Fuzzy social choice theory is useful for modeling the uncertainty and imprecision prevalent in social life yet it has been scarcely applied and studied in the social sciences. Filling this gap, Application of Fuzzy Logic to Social Choice Theory provides a comprehensive study of fuzzy social choice theory.
The book explains the concept of a fuzzy maximal subset of a set of alternatives, fuzzy choice functions, the factorization of a fuzzy preference relation into the "union" (conorm) of a strict fuzzy relation and an indifference operator, fuzzy non-Arrowian results, fuzzy versions of Arrow’s theorem, and Black’s median voter theorem for fuzzy preferences. It examines how unambiguous and exact choices are generated by fuzzy preferences and whether exact choices induced by fuzzy preferences satisfy certain plausible rationality relations. The authors also extend known Arrowian results involving fuzzy set theory to results involving intuitionistic fuzzy sets as well as the Gibbard–Satterthwaite theorem to the case of fuzzy weak preference relations. The final chapter discusses Georgescu’s degree of similarity of two fuzzy choice functions.
Table of Contents
Fuzzy Maximal Subsets. Fuzzy Choice Functions. Factorization of Fuzzy Preference Relations. Fuzzy Non-Arrow Results. Fuzzy Arrow’s Theorem. Single Peaked Fuzzy Preferences: Black’s Median Voter Theorem. Rationality. Arrow-Type Results under Intuitionistic Fuzzy Preferences. Manipulability of Fuzzy Social Choice Functions. Similarity of Fuzzy Choice Functions. Index.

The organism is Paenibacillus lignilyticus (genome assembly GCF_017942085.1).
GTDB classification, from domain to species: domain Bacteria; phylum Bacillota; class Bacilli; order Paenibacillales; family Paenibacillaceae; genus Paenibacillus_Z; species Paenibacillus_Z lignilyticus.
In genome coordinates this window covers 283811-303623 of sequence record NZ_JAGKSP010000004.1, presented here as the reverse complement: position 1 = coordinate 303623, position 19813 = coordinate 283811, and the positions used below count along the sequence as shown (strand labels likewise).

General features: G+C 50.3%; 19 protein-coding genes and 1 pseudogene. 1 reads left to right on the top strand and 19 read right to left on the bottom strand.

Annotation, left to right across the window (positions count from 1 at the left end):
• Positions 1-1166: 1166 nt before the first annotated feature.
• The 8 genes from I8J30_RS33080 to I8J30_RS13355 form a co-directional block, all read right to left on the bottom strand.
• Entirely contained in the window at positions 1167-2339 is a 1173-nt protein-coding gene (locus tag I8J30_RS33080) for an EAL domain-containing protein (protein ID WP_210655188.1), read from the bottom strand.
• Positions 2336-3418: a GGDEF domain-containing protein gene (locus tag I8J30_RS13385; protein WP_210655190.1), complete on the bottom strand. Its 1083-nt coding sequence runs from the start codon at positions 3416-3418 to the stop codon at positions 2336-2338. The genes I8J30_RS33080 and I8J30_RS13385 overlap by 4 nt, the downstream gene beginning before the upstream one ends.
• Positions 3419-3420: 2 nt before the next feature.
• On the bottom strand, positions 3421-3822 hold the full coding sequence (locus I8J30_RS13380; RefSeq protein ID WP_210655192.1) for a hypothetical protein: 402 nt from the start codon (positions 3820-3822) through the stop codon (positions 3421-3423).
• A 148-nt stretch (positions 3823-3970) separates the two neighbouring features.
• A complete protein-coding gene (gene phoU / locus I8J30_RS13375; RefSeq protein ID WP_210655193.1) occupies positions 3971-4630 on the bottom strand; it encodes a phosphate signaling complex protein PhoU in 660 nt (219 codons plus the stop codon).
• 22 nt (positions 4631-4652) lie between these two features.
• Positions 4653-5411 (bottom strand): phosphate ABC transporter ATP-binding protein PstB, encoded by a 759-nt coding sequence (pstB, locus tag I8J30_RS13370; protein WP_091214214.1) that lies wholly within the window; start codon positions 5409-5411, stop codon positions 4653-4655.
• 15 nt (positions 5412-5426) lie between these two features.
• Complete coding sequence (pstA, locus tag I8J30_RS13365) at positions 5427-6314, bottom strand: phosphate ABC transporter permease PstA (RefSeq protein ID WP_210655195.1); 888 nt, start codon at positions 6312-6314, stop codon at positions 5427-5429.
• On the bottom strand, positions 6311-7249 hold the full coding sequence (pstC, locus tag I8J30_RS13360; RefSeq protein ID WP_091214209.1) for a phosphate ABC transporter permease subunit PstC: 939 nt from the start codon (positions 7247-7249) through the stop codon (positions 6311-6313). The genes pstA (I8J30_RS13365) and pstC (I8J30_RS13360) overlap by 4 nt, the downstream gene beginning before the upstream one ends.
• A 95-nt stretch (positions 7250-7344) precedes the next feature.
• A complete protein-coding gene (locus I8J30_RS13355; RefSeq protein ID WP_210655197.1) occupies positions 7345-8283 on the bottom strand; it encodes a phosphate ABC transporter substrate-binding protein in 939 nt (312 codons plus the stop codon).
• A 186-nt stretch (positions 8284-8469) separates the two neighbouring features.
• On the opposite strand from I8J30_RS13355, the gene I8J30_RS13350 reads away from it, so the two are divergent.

Dr. John N. Mordeson is a professor of mathematics, the John N. Mordeson Endowed Chair in Mathematics, and the director of the Center for Mathematics of Uncertainty at Creighton University. Dr. Mordeson has published 15 books and nearly 200 journal articles. He is an editorial board member of numerous journals and the current president of the Society for Mathematics of Uncertainty. His research interests include coding theory, fuzzy automata theory, fuzzy information retrieval, and fuzzy cluster analysis.
Dr. Davender S. Malik is a professor of mathematics at Creighton University. His research interests include algebra, fuzzy automata theory, and fuzzy logic. Dr. Malik has published 17 books and more than 50 papers.
Dr. Terry D. Clark is a professor of political science and the director of the graduate program in international relations at Creighton University. Dr. Clark has published four books and numerous journal articles. His research interests include fuzzy math spatial modeling, comparative politics, international relations, social network analysis, and intelligence analysis.